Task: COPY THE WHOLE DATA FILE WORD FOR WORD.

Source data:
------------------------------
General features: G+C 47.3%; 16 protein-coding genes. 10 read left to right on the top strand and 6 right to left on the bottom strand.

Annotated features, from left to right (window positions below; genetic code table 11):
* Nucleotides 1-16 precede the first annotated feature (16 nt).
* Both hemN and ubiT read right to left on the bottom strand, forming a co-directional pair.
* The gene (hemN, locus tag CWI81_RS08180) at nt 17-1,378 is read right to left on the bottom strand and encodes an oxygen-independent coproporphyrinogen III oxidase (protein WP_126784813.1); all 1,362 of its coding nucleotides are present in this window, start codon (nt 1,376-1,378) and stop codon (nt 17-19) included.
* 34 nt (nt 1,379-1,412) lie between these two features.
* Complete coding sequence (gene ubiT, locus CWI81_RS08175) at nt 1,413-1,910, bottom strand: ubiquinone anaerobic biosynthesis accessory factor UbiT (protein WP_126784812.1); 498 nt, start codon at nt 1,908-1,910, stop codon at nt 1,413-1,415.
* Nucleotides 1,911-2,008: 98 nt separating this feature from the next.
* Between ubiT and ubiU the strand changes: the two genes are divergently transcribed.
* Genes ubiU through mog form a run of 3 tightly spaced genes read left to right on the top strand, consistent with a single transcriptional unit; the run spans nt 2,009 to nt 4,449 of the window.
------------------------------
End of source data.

General features: G+C 47.3%; 16 protein-coding genes. 10 read left to right on the top strand and 6 right to left on the bottom strand.

Annotated features, from left to right (window positions below; genetic code table 11):
* Nucleotides 1-16 precede the first annotated feature (16 nt).
* Both hemN and ubiT read right to left on the bottom strand, forming a co-directional pair.
* The gene (hemN, locus tag CWI81_RS08180) at nt 17-1,378 is read right to left on the bottom strand and encodes an oxygen-independent coproporphyrinogen III oxidase (protein WP_126784813.1); all 1,362 of its coding nucleotides are present in this window, start codon (nt 1,376-1,378) and stop codon (nt 17-19) included.
* 34 nt (nt 1,379-1,412) lie between these two features.
* Complete coding sequence (gene ubiT, locus CWI81_RS08175) at nt 1,413-1,910, bottom strand: ubiquinone anaerobic biosynthesis accessory factor UbiT (protein WP_126784812.1); 498 nt, start codon at nt 1,908-1,910, stop codon at nt 1,413-1,415.
* Nucleotides 1,911-2,008: 98 nt separating this feature from the next.
* Between ubiT and ubiU the strand changes: the two genes are divergently transcribed.
* Genes ubiU through mog form a run of 3 tightly spaced genes read left to right on the top strand, consistent with a single transcriptional unit; the run spans nt 2,009 to nt 4,449 of the window.